Tuesday, June 17, 2014

PGA Informal Consultations June 3, 2014 Summary of Inputs

Informal consultations on the proposed outcome document for the 2014 World Conference on indigenous Peoples (the World Conference)

Convened by the President of the General Assembly, with member states and indigenous Peoples - 3rd June 2014, Trusteeship Council Chamber

Purpose of the informal consultations 

The President of the General Assembly (PGA) held informal consultations to receive substantive inputs from member states and indigenous representatives on a proposed zero- draft outcome document for the World Conference. The PGA will prepare this document with the assistance of the Permanent Representatives of Costa Rica and Slovenia and two indigenous representatives, Dr Mira Cunningham and Mr Les Malezer. A further interactive hearing will be held on 17-18 June 2014. 

Summary of inputs on the zero-draft outcome document 

The Alta outcome document, agreed by consensus among indigenous peoples in Alta Norway in June 2013, was cited by a number of speakers (from both member states and indigenous peoples) as a potential starting point for the World Conference outcome document. There were no specific objections raised to this during the consultations.

The Alta document contains four key themes:
a) Indigenous Peoples’ lands, territories, resources, oceans and waters.
b) UN system action for the implementation of the rights of indigenous Peoples.
c) Implementation of the Rights of indigenous Peoples.
d) Indigenous Peoples’ priorities for Development with free, prior and informed consent.
The UN Declaration on the Rights of indigenous Peoples (the Declaration) was highlighted by many speakers. The importance of implementing the Declaration and that it should function as a starting point (on which to build further) for the Conference outcome document was also noted. There was not, however, full consensus on these points.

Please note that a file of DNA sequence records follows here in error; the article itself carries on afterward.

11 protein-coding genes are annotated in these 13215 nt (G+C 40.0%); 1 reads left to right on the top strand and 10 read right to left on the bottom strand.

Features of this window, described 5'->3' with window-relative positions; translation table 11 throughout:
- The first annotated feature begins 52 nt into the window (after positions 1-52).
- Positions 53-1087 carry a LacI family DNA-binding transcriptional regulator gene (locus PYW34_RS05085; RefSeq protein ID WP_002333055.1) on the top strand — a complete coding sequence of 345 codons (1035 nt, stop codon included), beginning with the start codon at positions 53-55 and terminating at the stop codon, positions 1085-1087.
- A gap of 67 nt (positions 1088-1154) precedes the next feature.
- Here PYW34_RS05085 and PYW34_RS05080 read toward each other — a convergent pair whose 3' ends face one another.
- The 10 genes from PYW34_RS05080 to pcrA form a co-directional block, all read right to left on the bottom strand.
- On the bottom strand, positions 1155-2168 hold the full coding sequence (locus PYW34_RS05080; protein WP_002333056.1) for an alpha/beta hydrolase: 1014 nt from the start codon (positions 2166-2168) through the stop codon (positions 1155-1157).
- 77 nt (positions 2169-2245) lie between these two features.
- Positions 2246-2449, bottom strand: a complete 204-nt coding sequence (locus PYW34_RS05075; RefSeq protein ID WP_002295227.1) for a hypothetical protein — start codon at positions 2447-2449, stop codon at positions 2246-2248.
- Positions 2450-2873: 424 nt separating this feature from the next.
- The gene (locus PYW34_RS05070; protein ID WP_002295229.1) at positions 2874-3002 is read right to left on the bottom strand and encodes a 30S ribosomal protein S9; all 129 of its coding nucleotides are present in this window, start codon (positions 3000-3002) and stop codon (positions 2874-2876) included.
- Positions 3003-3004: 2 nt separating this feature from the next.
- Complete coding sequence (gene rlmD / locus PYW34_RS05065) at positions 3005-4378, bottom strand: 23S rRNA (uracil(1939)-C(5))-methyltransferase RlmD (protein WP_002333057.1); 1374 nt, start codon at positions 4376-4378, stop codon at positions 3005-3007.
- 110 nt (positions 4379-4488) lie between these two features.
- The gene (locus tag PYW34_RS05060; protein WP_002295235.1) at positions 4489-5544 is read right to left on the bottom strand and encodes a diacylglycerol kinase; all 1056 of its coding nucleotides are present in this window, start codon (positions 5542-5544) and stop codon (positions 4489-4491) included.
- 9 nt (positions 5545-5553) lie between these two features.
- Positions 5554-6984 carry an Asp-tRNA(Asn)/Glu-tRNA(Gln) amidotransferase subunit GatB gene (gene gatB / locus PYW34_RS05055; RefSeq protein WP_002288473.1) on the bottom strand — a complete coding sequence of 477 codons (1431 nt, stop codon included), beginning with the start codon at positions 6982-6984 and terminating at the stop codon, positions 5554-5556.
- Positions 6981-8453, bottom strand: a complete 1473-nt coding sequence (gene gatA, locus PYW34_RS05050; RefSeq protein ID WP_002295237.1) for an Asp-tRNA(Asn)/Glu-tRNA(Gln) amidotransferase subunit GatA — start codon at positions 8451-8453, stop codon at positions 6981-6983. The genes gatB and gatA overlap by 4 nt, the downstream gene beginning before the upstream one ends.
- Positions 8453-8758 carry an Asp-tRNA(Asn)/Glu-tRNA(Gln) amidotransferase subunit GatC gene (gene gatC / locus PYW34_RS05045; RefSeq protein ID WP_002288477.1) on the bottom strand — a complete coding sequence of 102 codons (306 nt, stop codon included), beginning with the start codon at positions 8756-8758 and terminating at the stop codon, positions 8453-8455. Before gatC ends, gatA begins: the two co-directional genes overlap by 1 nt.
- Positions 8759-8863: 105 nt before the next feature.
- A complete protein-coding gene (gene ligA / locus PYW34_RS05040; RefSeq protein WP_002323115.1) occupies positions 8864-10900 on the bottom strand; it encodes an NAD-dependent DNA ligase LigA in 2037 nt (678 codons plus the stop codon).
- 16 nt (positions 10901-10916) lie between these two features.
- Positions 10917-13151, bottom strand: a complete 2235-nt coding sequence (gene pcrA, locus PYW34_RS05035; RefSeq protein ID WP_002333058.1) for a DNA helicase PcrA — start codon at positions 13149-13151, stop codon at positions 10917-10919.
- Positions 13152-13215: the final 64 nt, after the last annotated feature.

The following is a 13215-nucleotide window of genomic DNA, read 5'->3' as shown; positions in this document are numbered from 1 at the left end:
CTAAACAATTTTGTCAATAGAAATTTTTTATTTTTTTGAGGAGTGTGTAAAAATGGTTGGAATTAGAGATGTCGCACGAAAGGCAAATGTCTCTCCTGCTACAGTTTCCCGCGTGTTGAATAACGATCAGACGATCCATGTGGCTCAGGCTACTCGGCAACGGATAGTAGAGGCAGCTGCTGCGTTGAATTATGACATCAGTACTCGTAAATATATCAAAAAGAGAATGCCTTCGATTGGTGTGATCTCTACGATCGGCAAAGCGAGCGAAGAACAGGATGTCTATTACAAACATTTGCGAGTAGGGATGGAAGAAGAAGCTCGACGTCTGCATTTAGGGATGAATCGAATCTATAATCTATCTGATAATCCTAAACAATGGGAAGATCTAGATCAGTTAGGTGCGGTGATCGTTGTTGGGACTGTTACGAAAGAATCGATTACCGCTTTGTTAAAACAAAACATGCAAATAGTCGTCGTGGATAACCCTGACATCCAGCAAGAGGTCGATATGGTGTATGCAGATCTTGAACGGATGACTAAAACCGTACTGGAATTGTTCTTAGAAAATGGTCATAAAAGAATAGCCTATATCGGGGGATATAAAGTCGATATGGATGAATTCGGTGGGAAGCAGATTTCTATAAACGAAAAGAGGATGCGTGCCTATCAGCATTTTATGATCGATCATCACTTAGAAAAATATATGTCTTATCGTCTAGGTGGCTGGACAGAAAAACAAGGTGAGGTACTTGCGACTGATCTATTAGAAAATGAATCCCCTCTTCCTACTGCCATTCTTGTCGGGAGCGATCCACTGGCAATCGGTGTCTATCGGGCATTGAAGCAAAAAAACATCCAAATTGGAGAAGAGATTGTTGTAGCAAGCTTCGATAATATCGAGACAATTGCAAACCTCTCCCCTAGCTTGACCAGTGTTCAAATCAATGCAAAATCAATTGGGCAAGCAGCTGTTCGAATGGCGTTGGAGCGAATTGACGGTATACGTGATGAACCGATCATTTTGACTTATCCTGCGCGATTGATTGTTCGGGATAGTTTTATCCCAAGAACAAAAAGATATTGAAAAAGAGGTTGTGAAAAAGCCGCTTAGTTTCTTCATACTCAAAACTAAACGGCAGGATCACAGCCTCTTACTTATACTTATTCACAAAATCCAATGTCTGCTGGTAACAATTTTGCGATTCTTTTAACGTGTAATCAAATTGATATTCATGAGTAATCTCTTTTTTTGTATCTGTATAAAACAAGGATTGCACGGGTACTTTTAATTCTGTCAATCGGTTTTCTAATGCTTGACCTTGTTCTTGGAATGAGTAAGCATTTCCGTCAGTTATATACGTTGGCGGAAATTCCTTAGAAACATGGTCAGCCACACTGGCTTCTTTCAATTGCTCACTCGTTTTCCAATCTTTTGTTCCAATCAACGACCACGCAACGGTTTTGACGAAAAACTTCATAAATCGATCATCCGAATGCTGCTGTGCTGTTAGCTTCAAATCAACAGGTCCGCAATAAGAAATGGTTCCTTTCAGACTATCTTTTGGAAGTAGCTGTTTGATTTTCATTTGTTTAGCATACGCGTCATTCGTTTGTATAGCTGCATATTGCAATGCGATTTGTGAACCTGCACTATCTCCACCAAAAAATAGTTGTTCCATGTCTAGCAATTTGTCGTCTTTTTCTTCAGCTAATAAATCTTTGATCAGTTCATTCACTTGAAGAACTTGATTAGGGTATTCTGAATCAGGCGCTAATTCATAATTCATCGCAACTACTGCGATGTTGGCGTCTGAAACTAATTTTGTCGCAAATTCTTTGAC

Some speakers made reference to other documents that indigenous peoples have prepared in their preparations for the World Conference, including regional outcome documents as well as the 2013 Lima Declaration of the World Conference of indigenous Women.

Flowing from the discussion on the documents mentioned above the following are some of the central themes that were raised during the consultation.

•          Access to justice.

•          Implementation of the right to free, prior and informed consent.

•          The role of the UN system:

o   Review, enhance mandates/composition of existing “indigenous” UN mandates, including the Expert Mechanism on the Rights of Indigenous Peoples (EMRIP), the UN Permanent Forum on Indigenous Issues (UNPFII) and the Inter Agency Support Group on Indigenous issues;

o   Increased mandate for higher level engagement of UN system; and

o   Establish new high level position (Under Secretary General/Special Envoy).

•          Lands, territories and natural resources:

o   Establish/strengthen mechanisms that protect rights of indigenous peoples at the national level.

•          Indigenous peoples and the post 2015 development agenda:

o   Poverty, health, inequality;

o   Focus on indigenous peoples in developed and developing countries; and

o   Contribution of indigenous peoples to the overall development agenda.

•          Recognition of the specific status of indigenous peoples at UN fora:

o   Permanent observer status, with the Arctic Council referred to as a model;

o   Indigenous peoples are recognized as nations in many countries with specific status as indigenous peoples, while at the international level, they are often perceived as NGOs.

•          Violence against indigenous women and girls.

•          Protection/promotion of indigenous culture, languages, artefacts, cultural sites.

•          Mechanisms for the implementation of the Declaration at national and international levels.

•          Third Decade of the World’s indigenous Peoples:

o   Emphasize implementation of the Declaration.

•          Indigenous peoples’ governments, institutions and authorities.

•          Implementation of treaties, agreements and other constructive arrangements.

Procedural matters and indigenous peoples participation 

Some concerns were raised about the importance of maintaining the inter-governmental nature of the General Assembly. Others emphasized the importance of including indigenous peoples in such an important meeting that directly affects them and emphasised the timely announcement of future consultations to allow for indigenous participation from all regions.

The PGA reiterated that his proposed roadmap for consultations is not contrary to and will not violate the intergovernmental nature of the General Assembly, while allowing the effective participation of indigenous peoples through informal consultations.

Denmark announced that a Nordic preparatory meeting with States and indigenous peoples was scheduled for the following week. The Chairs of EMRIP and UNPFII both pledged their support for the World Conference and encouraged Member States to take advantage of this opportunity to implement the UN Declaration on the Rights of indigenous Peoples.